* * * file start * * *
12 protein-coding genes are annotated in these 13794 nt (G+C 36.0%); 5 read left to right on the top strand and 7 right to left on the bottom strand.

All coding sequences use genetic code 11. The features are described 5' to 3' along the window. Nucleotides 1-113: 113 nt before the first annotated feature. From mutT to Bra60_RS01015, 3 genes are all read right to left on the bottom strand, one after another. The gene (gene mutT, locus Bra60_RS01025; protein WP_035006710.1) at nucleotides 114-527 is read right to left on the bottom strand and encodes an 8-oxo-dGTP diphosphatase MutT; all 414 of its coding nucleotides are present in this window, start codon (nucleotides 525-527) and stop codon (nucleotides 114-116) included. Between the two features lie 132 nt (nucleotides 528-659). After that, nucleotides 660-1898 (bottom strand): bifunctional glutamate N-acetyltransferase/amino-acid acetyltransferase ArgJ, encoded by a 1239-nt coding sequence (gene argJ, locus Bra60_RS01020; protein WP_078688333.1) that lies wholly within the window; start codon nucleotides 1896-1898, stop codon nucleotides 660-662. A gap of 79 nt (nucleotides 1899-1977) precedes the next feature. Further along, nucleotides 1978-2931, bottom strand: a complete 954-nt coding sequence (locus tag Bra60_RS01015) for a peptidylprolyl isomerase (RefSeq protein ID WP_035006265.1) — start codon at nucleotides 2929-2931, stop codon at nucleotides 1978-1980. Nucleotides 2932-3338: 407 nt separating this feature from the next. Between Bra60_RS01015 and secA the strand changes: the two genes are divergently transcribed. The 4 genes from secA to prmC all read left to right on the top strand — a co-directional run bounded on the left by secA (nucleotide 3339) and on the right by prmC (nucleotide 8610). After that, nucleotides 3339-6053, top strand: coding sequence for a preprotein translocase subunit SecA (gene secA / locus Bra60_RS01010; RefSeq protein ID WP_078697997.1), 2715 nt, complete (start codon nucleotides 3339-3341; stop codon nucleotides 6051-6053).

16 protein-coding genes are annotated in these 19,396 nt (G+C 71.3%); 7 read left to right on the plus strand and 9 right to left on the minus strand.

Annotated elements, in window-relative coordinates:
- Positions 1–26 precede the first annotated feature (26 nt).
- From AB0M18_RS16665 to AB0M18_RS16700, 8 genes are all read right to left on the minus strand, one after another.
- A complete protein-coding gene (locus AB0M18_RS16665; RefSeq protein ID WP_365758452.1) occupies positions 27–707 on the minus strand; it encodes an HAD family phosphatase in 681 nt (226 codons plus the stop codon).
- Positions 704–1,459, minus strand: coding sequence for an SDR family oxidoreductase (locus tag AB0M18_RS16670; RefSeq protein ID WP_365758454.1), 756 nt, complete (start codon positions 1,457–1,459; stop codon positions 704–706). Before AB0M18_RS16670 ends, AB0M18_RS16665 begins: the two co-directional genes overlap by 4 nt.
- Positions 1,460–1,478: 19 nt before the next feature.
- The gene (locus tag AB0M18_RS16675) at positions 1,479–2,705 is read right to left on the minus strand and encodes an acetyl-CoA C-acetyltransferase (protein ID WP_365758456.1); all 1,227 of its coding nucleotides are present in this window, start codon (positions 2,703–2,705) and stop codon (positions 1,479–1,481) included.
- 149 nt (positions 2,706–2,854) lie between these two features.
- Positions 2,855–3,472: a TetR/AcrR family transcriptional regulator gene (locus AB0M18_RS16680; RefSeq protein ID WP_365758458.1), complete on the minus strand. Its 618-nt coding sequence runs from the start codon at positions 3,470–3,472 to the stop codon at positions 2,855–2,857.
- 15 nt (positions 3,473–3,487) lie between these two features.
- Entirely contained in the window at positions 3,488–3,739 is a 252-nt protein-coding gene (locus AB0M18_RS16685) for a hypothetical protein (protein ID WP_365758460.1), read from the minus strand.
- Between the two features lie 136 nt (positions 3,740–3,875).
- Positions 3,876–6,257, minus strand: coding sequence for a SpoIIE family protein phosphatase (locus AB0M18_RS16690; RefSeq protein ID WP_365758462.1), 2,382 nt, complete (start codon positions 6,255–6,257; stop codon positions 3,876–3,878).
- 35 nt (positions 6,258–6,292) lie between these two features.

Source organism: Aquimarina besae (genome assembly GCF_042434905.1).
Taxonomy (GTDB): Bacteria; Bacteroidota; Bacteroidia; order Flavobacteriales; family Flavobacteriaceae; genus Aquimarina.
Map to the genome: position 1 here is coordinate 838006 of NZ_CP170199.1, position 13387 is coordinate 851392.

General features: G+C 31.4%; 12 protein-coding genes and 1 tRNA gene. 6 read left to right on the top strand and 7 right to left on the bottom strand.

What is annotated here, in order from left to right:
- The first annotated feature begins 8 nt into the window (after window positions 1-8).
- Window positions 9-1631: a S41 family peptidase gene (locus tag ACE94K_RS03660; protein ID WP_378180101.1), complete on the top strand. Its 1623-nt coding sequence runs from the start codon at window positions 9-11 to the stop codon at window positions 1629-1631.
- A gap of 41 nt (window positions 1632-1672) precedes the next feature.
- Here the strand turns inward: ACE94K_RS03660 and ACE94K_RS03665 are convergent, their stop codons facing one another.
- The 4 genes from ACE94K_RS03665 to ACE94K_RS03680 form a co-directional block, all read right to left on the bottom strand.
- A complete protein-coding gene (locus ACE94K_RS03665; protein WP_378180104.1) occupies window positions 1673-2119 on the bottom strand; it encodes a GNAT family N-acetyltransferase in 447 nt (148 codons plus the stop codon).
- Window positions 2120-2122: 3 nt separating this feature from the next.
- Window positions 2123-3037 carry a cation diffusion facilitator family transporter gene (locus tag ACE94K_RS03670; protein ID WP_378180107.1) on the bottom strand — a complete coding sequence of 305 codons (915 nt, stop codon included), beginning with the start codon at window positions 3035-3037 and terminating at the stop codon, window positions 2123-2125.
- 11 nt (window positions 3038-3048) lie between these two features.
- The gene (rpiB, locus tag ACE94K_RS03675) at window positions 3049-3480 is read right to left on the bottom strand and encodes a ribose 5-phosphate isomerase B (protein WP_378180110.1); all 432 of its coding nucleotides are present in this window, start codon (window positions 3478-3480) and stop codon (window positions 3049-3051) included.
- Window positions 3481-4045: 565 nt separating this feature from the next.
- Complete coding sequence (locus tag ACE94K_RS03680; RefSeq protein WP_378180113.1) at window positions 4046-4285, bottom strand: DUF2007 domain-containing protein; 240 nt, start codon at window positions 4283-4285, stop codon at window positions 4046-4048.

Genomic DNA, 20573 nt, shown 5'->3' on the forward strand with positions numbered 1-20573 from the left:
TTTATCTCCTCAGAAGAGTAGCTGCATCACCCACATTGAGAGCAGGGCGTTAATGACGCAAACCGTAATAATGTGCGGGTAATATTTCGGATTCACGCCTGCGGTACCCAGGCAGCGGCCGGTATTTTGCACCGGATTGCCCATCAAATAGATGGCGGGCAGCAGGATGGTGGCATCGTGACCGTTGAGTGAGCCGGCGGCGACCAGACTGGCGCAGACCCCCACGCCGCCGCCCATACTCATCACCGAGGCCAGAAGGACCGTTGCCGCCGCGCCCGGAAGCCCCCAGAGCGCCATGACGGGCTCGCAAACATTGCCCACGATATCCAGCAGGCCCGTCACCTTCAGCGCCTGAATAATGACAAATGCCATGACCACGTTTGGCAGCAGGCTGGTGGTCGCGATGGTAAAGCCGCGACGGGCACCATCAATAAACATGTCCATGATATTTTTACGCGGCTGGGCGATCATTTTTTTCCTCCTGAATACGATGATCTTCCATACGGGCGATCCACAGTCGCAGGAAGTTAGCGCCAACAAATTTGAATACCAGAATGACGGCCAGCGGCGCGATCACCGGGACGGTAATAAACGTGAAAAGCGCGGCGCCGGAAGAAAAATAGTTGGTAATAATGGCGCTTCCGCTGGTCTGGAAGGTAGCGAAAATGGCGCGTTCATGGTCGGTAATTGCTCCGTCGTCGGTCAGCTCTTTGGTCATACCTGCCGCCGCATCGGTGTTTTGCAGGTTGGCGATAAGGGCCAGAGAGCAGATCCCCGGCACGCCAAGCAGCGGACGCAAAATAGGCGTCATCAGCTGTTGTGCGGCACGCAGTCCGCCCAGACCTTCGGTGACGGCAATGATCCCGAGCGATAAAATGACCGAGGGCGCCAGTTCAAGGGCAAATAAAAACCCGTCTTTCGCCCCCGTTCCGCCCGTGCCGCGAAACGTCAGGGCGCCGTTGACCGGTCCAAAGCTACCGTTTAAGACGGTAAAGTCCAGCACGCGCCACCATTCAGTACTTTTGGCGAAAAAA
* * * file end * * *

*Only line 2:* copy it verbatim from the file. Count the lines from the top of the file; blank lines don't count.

All coding sequences use genetic code 11. The features are described 5' to 3' along the window. Nucleotides 1-113: 113 nt before the first annotated feature. From mutT to Bra60_RS01015, 3 genes are all read right to left on the bottom strand, one after another. The gene (gene mutT, locus Bra60_RS01025; protein WP_035006710.1) at nucleotides 114-527 is read right to left on the bottom strand and encodes an 8-oxo-dGTP diphosphatase MutT; all 414 of its coding nucleotides are present in this window, start codon (nucleotides 525-527) and stop codon (nucleotides 114-116) included. Between the two features lie 132 nt (nucleotides 528-659). After that, nucleotides 660-1898 (bottom strand): bifunctional glutamate N-acetyltransferase/amino-acid acetyltransferase ArgJ, encoded by a 1239-nt coding sequence (gene argJ, locus Bra60_RS01020; protein WP_078688333.1) that lies wholly within the window; start codon nucleotides 1896-1898, stop codon nucleotides 660-662. A gap of 79 nt (nucleotides 1899-1977) precedes the next feature. Further along, nucleotides 1978-2931, bottom strand: a complete 954-nt coding sequence (locus tag Bra60_RS01015) for a peptidylprolyl isomerase (RefSeq protein ID WP_035006265.1) — start codon at nucleotides 2929-2931, stop codon at nucleotides 1978-1980. Nucleotides 2932-3338: 407 nt separating this feature from the next. Between Bra60_RS01015 and secA the strand changes: the two genes are divergently transcribed. The 4 genes from secA to prmC all read left to right on the top strand — a co-directional run bounded on the left by secA (nucleotide 3339) and on the right by prmC (nucleotide 8610). After that, nucleotides 3339-6053, top strand: coding sequence for a preprotein translocase subunit SecA (gene secA / locus Bra60_RS01010; RefSeq protein ID WP_078697997.1), 2715 nt, complete (start codon nucleotides 3339-3341; stop codon nucleotides 6051-6053).